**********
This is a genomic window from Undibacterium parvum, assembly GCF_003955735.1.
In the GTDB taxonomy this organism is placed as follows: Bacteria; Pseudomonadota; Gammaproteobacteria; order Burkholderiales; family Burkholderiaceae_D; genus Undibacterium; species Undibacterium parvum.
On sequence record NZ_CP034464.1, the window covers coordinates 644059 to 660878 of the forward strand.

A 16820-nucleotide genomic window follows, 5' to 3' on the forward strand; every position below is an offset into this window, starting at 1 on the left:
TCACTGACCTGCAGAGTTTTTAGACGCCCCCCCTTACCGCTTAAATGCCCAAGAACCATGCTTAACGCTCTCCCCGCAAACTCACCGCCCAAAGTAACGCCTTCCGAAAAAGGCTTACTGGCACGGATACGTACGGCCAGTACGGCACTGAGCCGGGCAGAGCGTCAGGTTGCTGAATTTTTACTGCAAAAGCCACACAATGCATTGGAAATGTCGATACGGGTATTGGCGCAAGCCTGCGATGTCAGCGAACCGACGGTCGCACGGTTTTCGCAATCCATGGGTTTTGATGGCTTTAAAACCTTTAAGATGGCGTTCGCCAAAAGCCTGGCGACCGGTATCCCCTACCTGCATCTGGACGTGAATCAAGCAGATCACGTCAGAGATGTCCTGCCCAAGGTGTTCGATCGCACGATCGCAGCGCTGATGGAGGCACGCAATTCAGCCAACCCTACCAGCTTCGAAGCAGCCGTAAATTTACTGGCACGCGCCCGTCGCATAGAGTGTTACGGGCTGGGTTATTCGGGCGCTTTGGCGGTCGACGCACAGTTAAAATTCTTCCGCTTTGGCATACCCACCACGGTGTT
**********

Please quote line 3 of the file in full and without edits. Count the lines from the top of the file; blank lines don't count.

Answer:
On sequence record NZ_CP034464.1, the window covers coordinates 644059 to 660878 of the forward strand.